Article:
“Antenatal Injury and the Rights of the Foetus.” Philosophical Quarterly (Scotland) 28 (January 1978): 17–30.
Is it inconsistent to claim, on the one hand, that a child deserves compensation if he is born malformed through injury and negligence done to the fetus, and on the other hand, that the fetus has no rights?
The first claim apparently admits the rights of a fetus. To counter this implication we need a theory connecting rights with interests. Rights function to protect the interests of the bearer of the rights. To say Virginia has a duty she owes to Robin is to say Virginia is obliged to advance and protect Robin's interests. But possession of a right cannot be deduced simply from the fact that Robin has an interest in Virginia's acting in a particular way. In addition we must establish that Robin's interest exhibits the type of moral significance that obliges Virginia or others to protect it by their action or inaction.
We may distinguish two kinds of interests. The first type of interest pertains to conditions needed for a healthy specimen: what can harm it or improve it. Fetuses have this kind of interest (as do plants). However, the second type of interest, moral interest, involves an individual being interested in something with desires, preferences, likes, and dislikes. Only the second type of interests gives rise to moral obligation. A fetus lacks this sort of interest since it lacks desires and purposes. Only when a being shows interests in something does it have rights. Only when a being displays concerns does its harm or benefit have independent moral significance, so that, consequently, rights and duties are owed to it.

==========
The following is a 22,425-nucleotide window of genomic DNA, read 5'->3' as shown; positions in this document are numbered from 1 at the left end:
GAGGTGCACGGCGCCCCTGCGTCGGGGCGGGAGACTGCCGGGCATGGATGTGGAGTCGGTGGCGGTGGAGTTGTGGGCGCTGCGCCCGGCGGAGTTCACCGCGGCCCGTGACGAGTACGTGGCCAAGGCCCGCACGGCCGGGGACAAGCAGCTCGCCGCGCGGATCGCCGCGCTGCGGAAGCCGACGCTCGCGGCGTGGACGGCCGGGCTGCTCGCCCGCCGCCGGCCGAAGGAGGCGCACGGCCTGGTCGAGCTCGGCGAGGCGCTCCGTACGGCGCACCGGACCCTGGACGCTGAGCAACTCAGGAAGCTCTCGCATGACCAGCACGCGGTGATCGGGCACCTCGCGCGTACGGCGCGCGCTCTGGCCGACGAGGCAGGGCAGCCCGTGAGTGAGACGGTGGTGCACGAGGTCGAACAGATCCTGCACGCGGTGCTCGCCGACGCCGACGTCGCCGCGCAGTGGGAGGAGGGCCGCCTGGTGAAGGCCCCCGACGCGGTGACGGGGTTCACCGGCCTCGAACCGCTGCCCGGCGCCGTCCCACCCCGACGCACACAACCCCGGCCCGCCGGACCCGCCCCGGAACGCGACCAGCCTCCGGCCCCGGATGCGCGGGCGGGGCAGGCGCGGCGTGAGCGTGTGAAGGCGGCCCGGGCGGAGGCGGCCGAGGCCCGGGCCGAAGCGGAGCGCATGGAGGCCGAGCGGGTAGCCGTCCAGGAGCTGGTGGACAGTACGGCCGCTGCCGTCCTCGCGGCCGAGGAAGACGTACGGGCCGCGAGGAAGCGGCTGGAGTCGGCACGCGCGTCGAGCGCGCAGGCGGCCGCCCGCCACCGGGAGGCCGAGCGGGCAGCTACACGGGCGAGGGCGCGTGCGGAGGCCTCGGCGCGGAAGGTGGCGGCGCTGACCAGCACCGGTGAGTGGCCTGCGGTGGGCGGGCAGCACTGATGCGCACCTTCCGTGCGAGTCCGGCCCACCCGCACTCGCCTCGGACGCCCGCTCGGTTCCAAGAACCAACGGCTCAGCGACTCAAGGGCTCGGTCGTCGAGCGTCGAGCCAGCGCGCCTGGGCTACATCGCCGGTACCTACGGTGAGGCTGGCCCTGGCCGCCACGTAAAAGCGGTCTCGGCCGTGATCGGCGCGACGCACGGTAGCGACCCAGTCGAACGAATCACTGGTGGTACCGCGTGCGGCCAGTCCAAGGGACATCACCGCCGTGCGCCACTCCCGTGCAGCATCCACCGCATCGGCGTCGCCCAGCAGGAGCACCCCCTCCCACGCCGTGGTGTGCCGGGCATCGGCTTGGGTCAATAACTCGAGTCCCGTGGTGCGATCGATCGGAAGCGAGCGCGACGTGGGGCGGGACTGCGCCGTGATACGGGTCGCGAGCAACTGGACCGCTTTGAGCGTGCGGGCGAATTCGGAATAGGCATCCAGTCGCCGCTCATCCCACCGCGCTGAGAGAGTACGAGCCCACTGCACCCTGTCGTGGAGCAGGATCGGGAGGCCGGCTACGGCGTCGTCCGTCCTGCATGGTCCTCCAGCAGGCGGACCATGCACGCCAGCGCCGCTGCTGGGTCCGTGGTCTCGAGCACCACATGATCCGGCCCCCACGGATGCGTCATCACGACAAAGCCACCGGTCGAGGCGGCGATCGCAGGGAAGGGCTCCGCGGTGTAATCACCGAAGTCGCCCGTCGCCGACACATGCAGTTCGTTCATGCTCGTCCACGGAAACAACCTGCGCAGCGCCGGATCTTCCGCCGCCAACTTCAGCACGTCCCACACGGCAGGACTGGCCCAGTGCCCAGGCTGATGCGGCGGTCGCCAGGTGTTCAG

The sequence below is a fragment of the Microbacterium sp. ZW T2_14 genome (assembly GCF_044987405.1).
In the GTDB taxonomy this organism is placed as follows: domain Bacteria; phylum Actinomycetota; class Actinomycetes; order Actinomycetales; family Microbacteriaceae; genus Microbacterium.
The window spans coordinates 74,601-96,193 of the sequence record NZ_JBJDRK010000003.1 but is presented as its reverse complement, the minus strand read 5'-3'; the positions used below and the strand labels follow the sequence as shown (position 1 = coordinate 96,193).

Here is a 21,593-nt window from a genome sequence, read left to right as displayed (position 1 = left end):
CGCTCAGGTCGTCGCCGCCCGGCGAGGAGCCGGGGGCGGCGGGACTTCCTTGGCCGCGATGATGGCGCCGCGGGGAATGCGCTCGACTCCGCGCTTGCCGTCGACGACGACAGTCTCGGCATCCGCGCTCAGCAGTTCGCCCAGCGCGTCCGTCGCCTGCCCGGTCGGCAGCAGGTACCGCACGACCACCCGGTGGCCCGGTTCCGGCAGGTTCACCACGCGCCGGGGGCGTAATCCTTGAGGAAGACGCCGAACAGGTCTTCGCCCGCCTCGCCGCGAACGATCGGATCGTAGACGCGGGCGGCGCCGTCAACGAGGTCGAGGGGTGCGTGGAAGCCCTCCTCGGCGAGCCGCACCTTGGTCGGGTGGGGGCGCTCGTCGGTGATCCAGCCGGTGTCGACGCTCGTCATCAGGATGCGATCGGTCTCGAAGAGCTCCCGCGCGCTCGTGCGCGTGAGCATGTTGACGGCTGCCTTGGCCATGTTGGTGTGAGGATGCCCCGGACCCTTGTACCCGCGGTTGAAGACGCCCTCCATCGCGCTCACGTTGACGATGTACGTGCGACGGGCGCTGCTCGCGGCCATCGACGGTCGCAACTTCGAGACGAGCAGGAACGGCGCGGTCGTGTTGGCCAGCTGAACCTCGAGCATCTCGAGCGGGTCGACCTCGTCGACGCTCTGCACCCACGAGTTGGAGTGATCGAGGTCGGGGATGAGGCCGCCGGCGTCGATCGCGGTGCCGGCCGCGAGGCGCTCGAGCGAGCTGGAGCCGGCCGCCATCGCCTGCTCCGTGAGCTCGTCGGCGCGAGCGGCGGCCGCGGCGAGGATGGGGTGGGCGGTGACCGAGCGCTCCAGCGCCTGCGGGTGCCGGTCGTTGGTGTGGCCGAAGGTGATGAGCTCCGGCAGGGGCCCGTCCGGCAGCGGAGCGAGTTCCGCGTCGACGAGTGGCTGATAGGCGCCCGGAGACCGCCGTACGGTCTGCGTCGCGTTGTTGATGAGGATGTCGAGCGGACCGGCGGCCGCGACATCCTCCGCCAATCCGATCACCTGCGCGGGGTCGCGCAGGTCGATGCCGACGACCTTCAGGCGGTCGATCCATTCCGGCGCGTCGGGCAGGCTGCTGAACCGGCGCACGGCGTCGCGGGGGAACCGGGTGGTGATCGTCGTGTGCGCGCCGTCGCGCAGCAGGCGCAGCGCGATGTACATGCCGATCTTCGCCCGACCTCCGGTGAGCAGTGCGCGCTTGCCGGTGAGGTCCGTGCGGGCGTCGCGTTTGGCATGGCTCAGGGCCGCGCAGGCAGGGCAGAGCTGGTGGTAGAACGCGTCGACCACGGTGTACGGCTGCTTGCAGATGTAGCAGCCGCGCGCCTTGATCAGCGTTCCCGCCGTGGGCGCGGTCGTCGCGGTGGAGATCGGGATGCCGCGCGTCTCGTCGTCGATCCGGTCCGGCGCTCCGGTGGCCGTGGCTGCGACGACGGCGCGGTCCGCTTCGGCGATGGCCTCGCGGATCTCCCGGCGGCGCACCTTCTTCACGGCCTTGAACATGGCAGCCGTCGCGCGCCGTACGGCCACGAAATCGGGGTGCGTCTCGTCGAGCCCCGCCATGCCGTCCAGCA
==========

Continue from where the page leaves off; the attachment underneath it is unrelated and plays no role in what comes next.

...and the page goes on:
There are, however, duties owed “to the child” who does have interests of the proper moral sort. The fetus stands in a causal relationship to the health of the subsequent child. This means that though there are no duties owed to the fetus, there are duties concerning the fetus. (Just as the fact that we owe duties to everyone not to unjustly kill them implies that a builder has duties concerning a building, namely, not to build a faulty structure; the duties are owed to the people but only concern the building.)
That one only owes duties to the child follows from this observation: if we were to assume that no child would be born, the consensus that we have duties to the fetus disappears. Thus no inconsistency arises in asserting that we have a duty to see the fetus is not harmed but no duty to see that the fetus survives. Our duties concerning the fetus are hypothetical, contingent upon assuming that there is a possibility or intention that a child will be born.
This last point, however, raises a problem. If future interests create present duties, why can't the interests of the child-to-be justify the duty not to abort the fetus, on the grounds that the child-to-be will be interested in being born? One way to extricate ourselves from this difficulty is by conceding the possibility that there may be certain interests, or there may be a person that has a bearing in determining our present obligations. But in deciding whether to abort we are deciding whether that possibility exists in a particular case. We can't anticipate the results of our decision in order to make it.
The Greatest Good or Number?
“Should the Numbers Count?” Philosophy and Public Affairs 6 (1977): 293–316.
Consider the following quasi-lifeboat moral dilemma: You have a limited supply of some lifesaving drug. Six people will all inevitably die unless they receive the drug. However, one of the six needs all of the rare drug if he is to live. Each one of the other five needs only one-fifth of the drug. What ought you to do morally?